98. Highway 16 & Beyond, 1961: A Journey Completed
There were no more stopovers after our stay in Hazelton. I suppose on the next stretch of road my father ran out of people to drop in on. We had now turned off the Skeena, and were following the Bulkley into the interior. At night, when it became too late to travel, the four of us camped outdoors in the woods near the highway.
As I said, we didn’t have a tent, but I think we had some blankets, only not enough blankets for all of us. One night my father fell asleep too close to the campfire and burned a hole in his brown corduroy coat. Aside from that, I remember only one other incident around the campfire. We were standing around the fire out of sight of the road, except for the stars the fire being the only light, with a forest of low trees all around us, when suddenly an owl hooted very close by. We all jumped, then looked around and saw in the dim light a tiny owl sitting in a tree at about head level, near where our father was standing. When we saw how tiny the owl was that had made us all jump, those quiet woods were unquieted for some little time with our own hoots and hollers.
The highway from Hazelton to where we spent the final night on the road must have brought us through Smithers, but I don’t remember it. Through Houston, through Topley. Beside lakes. Past homesteads. I think mostly until then I had thought of the journey as an adventure. Not really as a bad thing. I suspect we all did, my sisters, me—except maybe my father. As children, since we were always in motion, since somehow we were always fed, since the rain and the cold stayed away for the first part of the journey, it never occurred to us to think of it as homelessness.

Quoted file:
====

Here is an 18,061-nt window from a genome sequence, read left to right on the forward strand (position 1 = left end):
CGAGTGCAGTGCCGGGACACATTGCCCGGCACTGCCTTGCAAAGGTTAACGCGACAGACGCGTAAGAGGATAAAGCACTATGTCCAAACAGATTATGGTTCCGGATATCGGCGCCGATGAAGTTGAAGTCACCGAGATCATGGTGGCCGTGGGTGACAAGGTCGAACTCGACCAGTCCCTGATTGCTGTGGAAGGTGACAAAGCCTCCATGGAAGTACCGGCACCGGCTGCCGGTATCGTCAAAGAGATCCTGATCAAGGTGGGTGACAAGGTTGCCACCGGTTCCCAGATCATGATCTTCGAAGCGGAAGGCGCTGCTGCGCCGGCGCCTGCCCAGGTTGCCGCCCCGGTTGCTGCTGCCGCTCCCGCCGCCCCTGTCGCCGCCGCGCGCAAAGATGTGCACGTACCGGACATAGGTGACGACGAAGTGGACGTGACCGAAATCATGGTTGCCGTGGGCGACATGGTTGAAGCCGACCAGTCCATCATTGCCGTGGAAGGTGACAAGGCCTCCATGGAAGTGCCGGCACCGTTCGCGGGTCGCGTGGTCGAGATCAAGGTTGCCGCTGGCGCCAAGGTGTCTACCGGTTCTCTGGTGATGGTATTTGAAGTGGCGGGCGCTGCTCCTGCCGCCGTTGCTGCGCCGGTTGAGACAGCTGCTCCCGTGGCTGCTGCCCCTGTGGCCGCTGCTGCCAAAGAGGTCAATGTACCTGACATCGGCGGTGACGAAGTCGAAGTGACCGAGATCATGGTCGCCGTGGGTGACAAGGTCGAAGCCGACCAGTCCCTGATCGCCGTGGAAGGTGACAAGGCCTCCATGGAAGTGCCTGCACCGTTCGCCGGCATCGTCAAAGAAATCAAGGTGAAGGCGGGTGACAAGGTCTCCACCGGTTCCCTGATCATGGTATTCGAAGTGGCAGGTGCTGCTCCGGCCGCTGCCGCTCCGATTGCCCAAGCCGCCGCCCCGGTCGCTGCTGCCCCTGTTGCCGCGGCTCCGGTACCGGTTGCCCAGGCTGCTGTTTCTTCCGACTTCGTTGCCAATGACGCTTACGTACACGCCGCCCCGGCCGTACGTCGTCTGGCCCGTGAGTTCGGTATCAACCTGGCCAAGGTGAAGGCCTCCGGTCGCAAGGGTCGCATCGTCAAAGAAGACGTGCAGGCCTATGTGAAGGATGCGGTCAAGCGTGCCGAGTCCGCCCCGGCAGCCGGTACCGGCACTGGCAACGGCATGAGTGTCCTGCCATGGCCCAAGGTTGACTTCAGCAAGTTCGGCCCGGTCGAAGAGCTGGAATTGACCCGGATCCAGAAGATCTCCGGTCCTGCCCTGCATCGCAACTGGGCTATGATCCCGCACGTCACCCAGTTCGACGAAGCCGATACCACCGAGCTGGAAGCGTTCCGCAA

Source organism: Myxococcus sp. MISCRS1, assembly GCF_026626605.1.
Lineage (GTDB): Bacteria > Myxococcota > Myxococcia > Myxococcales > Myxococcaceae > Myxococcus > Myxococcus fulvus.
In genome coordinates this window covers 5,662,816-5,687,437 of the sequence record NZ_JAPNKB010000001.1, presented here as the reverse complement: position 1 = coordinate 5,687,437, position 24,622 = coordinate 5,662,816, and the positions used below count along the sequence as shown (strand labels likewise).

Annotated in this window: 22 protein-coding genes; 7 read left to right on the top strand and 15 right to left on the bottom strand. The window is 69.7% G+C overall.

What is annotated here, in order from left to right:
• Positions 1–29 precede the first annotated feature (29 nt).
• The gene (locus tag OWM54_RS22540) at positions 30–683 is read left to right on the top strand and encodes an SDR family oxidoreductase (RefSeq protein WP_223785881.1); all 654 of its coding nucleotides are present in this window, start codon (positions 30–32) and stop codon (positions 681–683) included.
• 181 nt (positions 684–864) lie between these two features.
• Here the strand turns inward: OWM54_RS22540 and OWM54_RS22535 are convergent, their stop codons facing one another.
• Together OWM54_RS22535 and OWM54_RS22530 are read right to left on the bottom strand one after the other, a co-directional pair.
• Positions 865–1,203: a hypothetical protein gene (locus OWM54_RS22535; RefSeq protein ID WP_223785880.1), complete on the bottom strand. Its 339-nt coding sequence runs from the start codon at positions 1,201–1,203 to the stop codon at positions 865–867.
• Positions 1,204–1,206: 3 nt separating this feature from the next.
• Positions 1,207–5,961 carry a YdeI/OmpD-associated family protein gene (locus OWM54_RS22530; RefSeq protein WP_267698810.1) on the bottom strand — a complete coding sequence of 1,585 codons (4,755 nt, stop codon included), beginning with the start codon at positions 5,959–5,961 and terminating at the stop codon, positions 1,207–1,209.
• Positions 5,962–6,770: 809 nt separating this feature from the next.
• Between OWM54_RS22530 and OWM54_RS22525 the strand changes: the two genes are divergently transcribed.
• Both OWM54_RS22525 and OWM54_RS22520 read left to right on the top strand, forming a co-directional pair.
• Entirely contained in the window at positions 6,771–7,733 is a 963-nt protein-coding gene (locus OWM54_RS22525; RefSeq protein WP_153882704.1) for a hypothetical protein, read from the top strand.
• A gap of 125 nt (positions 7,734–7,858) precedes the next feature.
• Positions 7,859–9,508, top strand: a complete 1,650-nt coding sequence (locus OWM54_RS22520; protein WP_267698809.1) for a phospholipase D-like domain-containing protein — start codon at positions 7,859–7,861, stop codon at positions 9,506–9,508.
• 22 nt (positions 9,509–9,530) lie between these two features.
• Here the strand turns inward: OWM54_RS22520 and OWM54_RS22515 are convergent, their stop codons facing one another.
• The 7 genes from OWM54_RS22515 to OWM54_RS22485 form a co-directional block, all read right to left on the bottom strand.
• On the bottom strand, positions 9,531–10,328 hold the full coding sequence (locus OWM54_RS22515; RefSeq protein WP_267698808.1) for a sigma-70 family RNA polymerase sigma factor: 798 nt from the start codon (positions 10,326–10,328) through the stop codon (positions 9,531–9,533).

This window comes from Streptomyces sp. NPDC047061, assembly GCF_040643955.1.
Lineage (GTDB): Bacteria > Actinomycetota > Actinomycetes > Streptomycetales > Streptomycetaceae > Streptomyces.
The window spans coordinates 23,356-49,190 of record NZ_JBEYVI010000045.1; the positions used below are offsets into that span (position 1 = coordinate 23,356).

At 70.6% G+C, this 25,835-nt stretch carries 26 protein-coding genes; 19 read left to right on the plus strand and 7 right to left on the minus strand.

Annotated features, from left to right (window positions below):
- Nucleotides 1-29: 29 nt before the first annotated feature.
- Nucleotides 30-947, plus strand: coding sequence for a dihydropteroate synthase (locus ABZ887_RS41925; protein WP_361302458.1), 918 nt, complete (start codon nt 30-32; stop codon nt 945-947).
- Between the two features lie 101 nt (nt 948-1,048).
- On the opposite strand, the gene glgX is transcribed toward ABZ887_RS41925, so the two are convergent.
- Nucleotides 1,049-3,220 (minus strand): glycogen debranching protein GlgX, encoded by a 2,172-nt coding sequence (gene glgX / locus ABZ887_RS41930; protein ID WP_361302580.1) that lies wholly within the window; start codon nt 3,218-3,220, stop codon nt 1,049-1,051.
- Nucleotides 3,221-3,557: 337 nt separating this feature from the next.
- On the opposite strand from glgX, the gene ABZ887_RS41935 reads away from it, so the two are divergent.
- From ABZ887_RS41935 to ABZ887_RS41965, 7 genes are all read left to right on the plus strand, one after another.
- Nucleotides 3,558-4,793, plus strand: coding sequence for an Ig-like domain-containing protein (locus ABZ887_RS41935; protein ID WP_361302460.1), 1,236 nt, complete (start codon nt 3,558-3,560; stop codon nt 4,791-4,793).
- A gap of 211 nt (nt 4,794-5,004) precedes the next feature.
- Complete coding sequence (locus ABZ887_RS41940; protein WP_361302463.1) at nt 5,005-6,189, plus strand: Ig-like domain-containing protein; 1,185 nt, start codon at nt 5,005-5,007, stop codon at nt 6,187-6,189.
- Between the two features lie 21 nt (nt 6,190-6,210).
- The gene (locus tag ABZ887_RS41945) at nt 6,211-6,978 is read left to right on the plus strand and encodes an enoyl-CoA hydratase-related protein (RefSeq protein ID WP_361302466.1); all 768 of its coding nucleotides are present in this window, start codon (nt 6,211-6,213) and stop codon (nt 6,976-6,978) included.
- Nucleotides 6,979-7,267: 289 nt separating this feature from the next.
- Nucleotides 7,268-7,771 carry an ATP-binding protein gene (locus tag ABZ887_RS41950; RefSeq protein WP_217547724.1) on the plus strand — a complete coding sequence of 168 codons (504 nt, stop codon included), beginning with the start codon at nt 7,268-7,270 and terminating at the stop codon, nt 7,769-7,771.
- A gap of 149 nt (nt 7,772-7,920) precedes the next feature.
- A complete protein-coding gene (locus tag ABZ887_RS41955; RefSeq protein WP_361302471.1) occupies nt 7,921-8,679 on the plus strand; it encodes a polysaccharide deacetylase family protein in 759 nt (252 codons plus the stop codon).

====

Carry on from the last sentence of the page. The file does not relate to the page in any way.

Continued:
But what did my father think, shepherding three children through northern British Columbia? He knew that true fall weather was soon to arrive. Despite the progress we had made along the only possible land route to Vancouver, we were still not actually much closer to our destination when measured by crow-express. Highway 16 didn’t actually start trending south until Hazelton, and at best it was an eastern and interior detour to a western and coastal destination.
I think it must have taken a kind of genius for our father to bring us as far as he did so painlessly, without complaint. By sociological reckoning, we were in the midst of a domestic disaster.
And kind of having fun.
The weather helped. But somewhere on the road past Topley, by or near Decker Lake, which is actually a lake and not an address, the weather began turning bad. It didn’t take much bad weather to exceed our ability to deal with it. It was just rain, but the rain forced us to find shelter, which we did find in an old abandoned house somewhere off the road. There were bedsprings in the corner of one room which we resorted to, I guess, to keep us off the cold floor. They were too uncomfortable, however, to grant much of a night’s rest. Not to me, anyway.